Samsung recently unveiled its latest Note handset, the Galaxy Note7, packing a slew of new features and improvements. Aside from the new S-Pen, the phablet also has the 'Always-On Display' (AOD) feature, which enables owners of the handset to write and create memos on the phone right on the screen, without using any app. However, Android OEM Motorola isn't too happy upon hearing this, and has taken to Twitter to accuse the Korean tech giant of stealing the feature from its Moto X handset.
The Lenovo subsidiary posted an (un)subtle attack on Samsung on Twitter, questioning it about the Note7 feature:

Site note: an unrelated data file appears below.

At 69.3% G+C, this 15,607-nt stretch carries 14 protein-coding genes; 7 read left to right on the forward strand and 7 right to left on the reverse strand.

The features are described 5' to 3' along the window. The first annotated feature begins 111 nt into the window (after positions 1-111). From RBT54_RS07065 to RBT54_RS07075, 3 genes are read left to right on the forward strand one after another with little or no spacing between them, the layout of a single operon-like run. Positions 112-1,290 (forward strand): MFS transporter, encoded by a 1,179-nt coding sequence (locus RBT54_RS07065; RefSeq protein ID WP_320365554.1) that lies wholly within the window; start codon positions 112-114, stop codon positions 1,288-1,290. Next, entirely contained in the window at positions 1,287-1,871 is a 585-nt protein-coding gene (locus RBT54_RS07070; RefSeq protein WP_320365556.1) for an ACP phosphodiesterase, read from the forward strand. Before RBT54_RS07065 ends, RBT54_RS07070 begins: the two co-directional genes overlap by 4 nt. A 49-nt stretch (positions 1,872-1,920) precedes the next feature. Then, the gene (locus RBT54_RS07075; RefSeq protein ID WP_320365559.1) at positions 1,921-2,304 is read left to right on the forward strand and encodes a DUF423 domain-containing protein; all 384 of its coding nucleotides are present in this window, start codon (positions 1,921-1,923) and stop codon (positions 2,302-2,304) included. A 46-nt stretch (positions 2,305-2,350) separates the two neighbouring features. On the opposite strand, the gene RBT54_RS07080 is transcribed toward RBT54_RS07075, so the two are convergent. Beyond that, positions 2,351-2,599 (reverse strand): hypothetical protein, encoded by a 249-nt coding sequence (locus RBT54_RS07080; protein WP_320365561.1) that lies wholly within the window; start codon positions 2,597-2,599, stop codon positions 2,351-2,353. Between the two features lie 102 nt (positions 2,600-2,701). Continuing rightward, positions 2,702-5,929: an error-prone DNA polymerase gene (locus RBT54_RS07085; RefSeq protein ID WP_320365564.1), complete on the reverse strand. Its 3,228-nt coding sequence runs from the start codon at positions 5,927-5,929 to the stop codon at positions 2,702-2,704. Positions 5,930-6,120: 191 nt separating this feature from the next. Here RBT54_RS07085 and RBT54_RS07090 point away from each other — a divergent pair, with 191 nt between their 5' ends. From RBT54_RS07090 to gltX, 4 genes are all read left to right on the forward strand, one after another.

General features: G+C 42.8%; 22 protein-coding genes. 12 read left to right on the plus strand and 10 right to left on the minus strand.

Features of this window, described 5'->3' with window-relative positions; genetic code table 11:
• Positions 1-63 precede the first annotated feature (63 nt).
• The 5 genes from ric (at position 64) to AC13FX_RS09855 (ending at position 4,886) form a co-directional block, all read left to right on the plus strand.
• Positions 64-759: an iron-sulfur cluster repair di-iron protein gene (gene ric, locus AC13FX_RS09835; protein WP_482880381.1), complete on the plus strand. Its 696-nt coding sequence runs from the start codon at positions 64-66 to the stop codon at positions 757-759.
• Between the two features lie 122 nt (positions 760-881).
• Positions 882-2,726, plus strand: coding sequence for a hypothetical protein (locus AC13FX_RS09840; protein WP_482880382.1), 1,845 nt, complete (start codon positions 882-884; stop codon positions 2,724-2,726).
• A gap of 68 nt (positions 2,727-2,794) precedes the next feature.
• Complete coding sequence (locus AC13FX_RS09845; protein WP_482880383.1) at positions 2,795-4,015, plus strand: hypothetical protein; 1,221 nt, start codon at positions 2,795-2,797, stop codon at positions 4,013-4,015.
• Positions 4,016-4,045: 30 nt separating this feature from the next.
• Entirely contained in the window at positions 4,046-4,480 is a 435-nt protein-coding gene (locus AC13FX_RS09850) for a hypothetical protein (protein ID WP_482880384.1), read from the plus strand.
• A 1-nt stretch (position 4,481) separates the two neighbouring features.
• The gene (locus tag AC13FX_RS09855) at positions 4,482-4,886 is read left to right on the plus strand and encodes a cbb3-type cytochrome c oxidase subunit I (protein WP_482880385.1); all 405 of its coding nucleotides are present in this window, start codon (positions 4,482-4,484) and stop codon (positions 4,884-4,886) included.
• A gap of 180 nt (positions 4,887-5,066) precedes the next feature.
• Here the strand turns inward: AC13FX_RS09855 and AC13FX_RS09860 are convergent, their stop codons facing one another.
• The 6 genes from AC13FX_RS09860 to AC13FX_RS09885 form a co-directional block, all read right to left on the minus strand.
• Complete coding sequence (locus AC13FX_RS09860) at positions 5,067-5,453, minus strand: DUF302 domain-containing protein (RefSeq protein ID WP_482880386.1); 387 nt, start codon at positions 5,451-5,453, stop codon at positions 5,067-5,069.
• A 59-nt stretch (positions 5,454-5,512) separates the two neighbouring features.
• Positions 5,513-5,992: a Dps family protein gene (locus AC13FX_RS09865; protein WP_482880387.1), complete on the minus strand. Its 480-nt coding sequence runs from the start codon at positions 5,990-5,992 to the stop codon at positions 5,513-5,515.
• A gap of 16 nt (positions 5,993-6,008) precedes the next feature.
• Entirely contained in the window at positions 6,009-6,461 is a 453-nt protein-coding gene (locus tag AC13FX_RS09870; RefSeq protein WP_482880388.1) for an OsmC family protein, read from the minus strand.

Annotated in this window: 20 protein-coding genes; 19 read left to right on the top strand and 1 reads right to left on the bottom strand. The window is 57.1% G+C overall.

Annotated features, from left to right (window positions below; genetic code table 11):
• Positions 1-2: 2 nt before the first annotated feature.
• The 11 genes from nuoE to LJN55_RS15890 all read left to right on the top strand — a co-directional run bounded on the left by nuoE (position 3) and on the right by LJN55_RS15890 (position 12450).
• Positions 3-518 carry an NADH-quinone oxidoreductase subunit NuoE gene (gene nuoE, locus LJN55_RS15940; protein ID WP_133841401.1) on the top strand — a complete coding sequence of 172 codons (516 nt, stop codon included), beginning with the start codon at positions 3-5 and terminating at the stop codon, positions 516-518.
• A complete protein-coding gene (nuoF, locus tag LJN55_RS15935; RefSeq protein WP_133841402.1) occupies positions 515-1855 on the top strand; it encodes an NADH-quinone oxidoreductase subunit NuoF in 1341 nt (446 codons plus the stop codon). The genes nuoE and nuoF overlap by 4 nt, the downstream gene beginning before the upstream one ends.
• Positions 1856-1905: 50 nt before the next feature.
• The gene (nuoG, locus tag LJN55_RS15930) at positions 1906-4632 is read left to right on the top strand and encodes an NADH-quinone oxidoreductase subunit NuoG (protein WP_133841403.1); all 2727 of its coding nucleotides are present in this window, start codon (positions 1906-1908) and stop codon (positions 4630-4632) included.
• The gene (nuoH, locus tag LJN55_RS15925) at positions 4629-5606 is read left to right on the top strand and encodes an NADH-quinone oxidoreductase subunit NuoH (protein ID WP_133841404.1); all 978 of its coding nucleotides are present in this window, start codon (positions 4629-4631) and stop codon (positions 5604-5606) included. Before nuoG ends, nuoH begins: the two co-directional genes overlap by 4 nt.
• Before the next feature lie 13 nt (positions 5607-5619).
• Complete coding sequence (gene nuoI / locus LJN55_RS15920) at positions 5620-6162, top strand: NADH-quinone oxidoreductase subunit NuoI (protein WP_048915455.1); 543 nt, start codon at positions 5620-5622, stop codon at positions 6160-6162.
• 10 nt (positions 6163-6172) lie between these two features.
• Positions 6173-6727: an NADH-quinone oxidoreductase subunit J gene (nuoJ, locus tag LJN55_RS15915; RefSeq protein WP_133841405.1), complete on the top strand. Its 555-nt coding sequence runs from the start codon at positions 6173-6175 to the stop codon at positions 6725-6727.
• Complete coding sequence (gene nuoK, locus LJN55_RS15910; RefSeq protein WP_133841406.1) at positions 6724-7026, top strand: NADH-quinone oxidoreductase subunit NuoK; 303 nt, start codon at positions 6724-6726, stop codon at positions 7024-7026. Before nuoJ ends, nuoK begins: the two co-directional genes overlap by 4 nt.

The Moto X - which was launched in 2013 - was the first Motorola smartphone after the Google acquisition, before the company was acquired by Lenovo. While it is correct that Motorola included the AOD feature ahead of the Galaxy Note7, it is not the first phone company to implement it. As Android Authority points out, the Nokia N86 smartphone from 2009 was the first handset to have such a feature, which was then re-introduced as the Glance Screen for Lumia devices back in 2013.
While things like these may be regarded as rather petty, it would be very interesting to see if Samsung responds to Motorola's (slightly erroneous) claim. After all, it makes sense that Motorola wants to take a quick jab at a competitor who's getting most of the spotlight in the smartphone game.
Source: Android Authority